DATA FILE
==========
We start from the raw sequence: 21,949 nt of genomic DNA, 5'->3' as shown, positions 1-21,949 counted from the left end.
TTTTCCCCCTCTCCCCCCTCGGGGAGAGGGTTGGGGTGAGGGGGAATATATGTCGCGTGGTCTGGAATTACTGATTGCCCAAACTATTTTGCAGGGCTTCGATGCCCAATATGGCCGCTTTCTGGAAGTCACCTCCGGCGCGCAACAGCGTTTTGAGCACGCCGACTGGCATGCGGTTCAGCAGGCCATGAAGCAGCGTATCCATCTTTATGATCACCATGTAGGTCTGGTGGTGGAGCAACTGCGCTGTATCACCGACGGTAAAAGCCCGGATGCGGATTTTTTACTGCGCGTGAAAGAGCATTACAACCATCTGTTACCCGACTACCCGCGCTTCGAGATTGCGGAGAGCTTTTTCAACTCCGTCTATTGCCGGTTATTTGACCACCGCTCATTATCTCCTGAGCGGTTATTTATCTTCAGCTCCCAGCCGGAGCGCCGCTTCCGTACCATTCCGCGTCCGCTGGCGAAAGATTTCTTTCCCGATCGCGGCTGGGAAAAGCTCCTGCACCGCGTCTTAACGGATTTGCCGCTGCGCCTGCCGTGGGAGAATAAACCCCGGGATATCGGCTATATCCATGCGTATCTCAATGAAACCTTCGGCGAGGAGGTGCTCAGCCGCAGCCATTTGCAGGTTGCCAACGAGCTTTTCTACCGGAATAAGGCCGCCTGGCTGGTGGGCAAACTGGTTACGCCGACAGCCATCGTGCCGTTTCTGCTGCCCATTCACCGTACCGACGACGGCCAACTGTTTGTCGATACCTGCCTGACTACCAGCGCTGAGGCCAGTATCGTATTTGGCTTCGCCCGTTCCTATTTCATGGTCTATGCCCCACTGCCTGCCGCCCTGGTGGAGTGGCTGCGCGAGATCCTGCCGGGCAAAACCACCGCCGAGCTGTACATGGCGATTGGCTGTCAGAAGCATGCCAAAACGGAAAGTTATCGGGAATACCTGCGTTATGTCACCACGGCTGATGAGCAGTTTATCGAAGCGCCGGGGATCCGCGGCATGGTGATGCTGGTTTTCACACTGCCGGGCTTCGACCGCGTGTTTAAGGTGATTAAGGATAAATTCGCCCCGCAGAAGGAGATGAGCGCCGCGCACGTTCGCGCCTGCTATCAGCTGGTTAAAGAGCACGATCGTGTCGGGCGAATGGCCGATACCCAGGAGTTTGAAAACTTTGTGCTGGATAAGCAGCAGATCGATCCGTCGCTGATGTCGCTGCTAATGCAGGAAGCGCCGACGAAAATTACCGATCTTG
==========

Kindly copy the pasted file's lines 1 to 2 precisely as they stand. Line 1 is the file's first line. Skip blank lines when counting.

We start from the raw sequence: 21,949 nt of genomic DNA, 5'->3' as shown, positions 1-21,949 counted from the left end.
TTTTCCCCCTCTCCCCCCTCGGGGAGAGGGTTGGGGTGAGGGGGAATATATGTCGCGTGGTCTGGAATTACTGATTGCCCAAACTATTTTGCAGGGCTTCGATGCCCAATATGGCCGCTTTCTGGAAGTCACCTCCGGCGCGCAACAGCGTTTTGAGCACGCCGACTGGCATGCGGTTCAGCAGGCCATGAAGCAGCGTATCCATCTTTATGATCACCATGTAGGTCTGGTGGTGGAGCAACTGCGCTGTATCACCGACGGTAAAAGCCCGGATGCGGATTTTTTACTGCGCGTGAAAGAGCATTACAACCATCTGTTACCCGACTACCCGCGCTTCGAGATTGCGGAGAGCTTTTTCAACTCCGTCTATTGCCGGTTATTTGACCACCGCTCATTATCTCCTGAGCGGTTATTTATCTTCAGCTCCCAGCCGGAGCGCCGCTTCCGTACCATTCCGCGTCCGCTGGCGAAAGATTTCTTTCCCGATCGCGGCTGGGAAAAGCTCCTGCACCGCGTCTTAACGGATTTGCCGCTGCGCCTGCCGTGGGAGAATAAACCCCGGGATATCGGCTATATCCATGCGTATCTCAATGAAACCTTCGGCGAGGAGGTGCTCAGCCGCAGCCATTTGCAGGTTGCCAACGAGCTTTTCTACCGGAATAAGGCCGCCTGGCTGGTGGGCAAACTGGTTACGCCGACAGCCATCGTGCCGTTTCTGCTGCCCATTCACCGTACCGACGACGGCCAACTGTTTGTCGATACCTGCCTGACTACCAGCGCTGAGGCCAGTATCGTATTTGGCTTCGCCCGTTCCTATTTCATGGTCTATGCCCCACTGCCTGCCGCCCTGGTGGAGTGGCTGCGCGAGATCCTGCCGGGCAAAACCACCGCCGAGCTGTACATGGCGATTGGCTGTCAGAAGCATGCCAAAACGGAAAGTTATCGGGAATACCTGCGTTATGTCACCACGGCTGATGAGCAGTTTATCGAAGCGCCGGGGATCCGCGGCATGGTGATGCTGGTTTTCACACTGCCGGGCTTCGACCGCGTGTTTAAGGTGATTAAGGATAAATTCGCCCCGCAGAAGGAGATGAGCGCCGCGCACGTTCGCGCCTGCTATCAGCTGGTTAAAGAGCACGATCGTGTCGGGCGAATGGCCGATACCCAGGAGTTTGAAAACTTTGTGCTGGATAAGCAGCAGATCGATCCGTCGCTGATGTCGCTGCTAATGCAGGAAGCGCCGACGAAAATTACCGATCTTG